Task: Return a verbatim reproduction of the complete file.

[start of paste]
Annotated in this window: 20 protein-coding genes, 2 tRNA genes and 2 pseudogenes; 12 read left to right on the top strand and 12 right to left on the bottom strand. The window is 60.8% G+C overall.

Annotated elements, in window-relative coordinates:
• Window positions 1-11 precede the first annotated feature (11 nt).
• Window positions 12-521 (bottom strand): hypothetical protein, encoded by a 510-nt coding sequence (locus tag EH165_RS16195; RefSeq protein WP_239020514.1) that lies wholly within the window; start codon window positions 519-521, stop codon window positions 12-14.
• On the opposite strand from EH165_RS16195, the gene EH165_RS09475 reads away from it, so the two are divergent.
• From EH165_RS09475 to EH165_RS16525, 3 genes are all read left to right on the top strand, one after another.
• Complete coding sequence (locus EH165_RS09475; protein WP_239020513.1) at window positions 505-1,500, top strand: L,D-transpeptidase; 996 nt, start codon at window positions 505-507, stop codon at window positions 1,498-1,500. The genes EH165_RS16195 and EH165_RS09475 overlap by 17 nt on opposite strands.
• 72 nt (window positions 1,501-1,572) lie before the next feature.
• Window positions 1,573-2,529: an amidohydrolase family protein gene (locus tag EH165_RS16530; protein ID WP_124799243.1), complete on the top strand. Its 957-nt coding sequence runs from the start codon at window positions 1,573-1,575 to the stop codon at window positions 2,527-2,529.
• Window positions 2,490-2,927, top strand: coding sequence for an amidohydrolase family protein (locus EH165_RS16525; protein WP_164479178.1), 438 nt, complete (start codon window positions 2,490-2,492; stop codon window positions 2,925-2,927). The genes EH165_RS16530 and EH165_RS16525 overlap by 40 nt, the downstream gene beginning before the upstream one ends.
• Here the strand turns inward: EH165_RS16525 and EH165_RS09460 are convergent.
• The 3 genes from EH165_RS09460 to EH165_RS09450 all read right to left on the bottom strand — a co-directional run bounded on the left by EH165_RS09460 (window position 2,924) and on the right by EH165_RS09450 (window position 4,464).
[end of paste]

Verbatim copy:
Annotated in this window: 20 protein-coding genes, 2 tRNA genes and 2 pseudogenes; 12 read left to right on the top strand and 12 right to left on the bottom strand. The window is 60.8% G+C overall.

Annotated elements, in window-relative coordinates:
• Window positions 1-11 precede the first annotated feature (11 nt).
• Window positions 12-521 (bottom strand): hypothetical protein, encoded by a 510-nt coding sequence (locus tag EH165_RS16195; RefSeq protein WP_239020514.1) that lies wholly within the window; start codon window positions 519-521, stop codon window positions 12-14.
• On the opposite strand from EH165_RS16195, the gene EH165_RS09475 reads away from it, so the two are divergent.
• From EH165_RS09475 to EH165_RS16525, 3 genes are all read left to right on the top strand, one after another.
• Complete coding sequence (locus EH165_RS09475; protein WP_239020513.1) at window positions 505-1,500, top strand: L,D-transpeptidase; 996 nt, start codon at window positions 505-507, stop codon at window positions 1,498-1,500. The genes EH165_RS16195 and EH165_RS09475 overlap by 17 nt on opposite strands.
• 72 nt (window positions 1,501-1,572) lie before the next feature.
• Window positions 1,573-2,529: an amidohydrolase family protein gene (locus tag EH165_RS16530; protein ID WP_124799243.1), complete on the top strand. Its 957-nt coding sequence runs from the start codon at window positions 1,573-1,575 to the stop codon at window positions 2,527-2,529.
• Window positions 2,490-2,927, top strand: coding sequence for an amidohydrolase family protein (locus EH165_RS16525; protein WP_164479178.1), 438 nt, complete (start codon window positions 2,490-2,492; stop codon window positions 2,925-2,927). The genes EH165_RS16530 and EH165_RS16525 overlap by 40 nt, the downstream gene beginning before the upstream one ends.
• Here the strand turns inward: EH165_RS16525 and EH165_RS09460 are convergent.
• The 3 genes from EH165_RS09460 to EH165_RS09450 all read right to left on the bottom strand — a co-directional run bounded on the left by EH165_RS09460 (window position 2,924) and on the right by EH165_RS09450 (window position 4,464).